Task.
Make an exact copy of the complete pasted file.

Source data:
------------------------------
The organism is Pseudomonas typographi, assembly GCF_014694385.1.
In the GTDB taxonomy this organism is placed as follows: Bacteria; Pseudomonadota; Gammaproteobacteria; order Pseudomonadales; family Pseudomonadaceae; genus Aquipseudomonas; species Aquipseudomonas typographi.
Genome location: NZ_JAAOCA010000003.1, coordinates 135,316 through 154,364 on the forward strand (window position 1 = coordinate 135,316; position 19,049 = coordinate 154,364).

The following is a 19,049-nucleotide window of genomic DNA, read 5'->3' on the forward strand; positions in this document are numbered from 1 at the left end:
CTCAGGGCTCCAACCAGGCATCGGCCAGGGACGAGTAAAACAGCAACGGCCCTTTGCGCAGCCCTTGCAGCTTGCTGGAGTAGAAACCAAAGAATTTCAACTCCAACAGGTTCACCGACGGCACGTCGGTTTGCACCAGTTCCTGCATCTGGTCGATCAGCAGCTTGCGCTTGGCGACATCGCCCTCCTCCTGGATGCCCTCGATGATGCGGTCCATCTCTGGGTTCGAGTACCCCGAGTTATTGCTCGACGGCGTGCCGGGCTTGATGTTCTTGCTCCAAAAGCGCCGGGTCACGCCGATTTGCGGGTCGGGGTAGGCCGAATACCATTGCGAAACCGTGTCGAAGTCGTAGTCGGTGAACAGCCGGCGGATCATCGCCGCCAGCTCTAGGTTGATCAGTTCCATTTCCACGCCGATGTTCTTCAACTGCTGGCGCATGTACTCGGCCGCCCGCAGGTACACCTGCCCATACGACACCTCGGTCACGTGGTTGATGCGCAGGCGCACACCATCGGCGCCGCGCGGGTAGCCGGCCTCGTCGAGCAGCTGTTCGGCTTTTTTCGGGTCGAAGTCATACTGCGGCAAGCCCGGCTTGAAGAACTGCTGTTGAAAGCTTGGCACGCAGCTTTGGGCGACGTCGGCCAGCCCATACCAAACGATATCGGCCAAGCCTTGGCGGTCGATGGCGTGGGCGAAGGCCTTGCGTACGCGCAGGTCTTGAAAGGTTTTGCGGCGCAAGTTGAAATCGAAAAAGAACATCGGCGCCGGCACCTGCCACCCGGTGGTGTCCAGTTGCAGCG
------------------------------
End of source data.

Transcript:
The organism is Pseudomonas typographi, assembly GCF_014694385.1.
In the GTDB taxonomy this organism is placed as follows: Bacteria; Pseudomonadota; Gammaproteobacteria; order Pseudomonadales; family Pseudomonadaceae; genus Aquipseudomonas; species Aquipseudomonas typographi.
Genome location: NZ_JAAOCA010000003.1, coordinates 135,316 through 154,364 on the forward strand (window position 1 = coordinate 135,316; position 19,049 = coordinate 154,364).

The following is a 19,049-nucleotide window of genomic DNA, read 5'->3' on the forward strand; positions in this document are numbered from 1 at the left end:
CTCAGGGCTCCAACCAGGCATCGGCCAGGGACGAGTAAAACAGCAACGGCCCTTTGCGCAGCCCTTGCAGCTTGCTGGAGTAGAAACCAAAGAATTTCAACTCCAACAGGTTCACCGACGGCACGTCGGTTTGCACCAGTTCCTGCATCTGGTCGATCAGCAGCTTGCGCTTGGCGACATCGCCCTCCTCCTGGATGCCCTCGATGATGCGGTCCATCTCTGGGTTCGAGTACCCCGAGTTATTGCTCGACGGCGTGCCGGGCTTGATGTTCTTGCTCCAAAAGCGCCGGGTCACGCCGATTTGCGGGTCGGGGTAGGCCGAATACCATTGCGAAACCGTGTCGAAGTCGTAGTCGGTGAACAGCCGGCGGATCATCGCCGCCAGCTCTAGGTTGATCAGTTCCATTTCCACGCCGATGTTCTTCAACTGCTGGCGCATGTACTCGGCCGCCCGCAGGTACACCTGCCCATACGACACCTCGGTCACGTGGTTGATGCGCAGGCGCACACCATCGGCGCCGCGCGGGTAGCCGGCCTCGTCGAGCAGCTGTTCGGCTTTTTTCGGGTCGAAGTCATACTGCGGCAAGCCCGGCTTGAAGAACTGCTGTTGAAAGCTTGGCACGCAGCTTTGGGCGACGTCGGCCAGCCCATACCAAACGATATCGGCCAAGCCTTGGCGGTCGATGGCGTGGGCGAAGGCCTTGCGTACGCGCAGGTCTTGAAAGGTTTTGCGGCGCAAGTTGAAATCGAAAAAGAACATCGGCGCCGGCACCTGCCACCCGGTGGTGTCCAGTTGCAGCG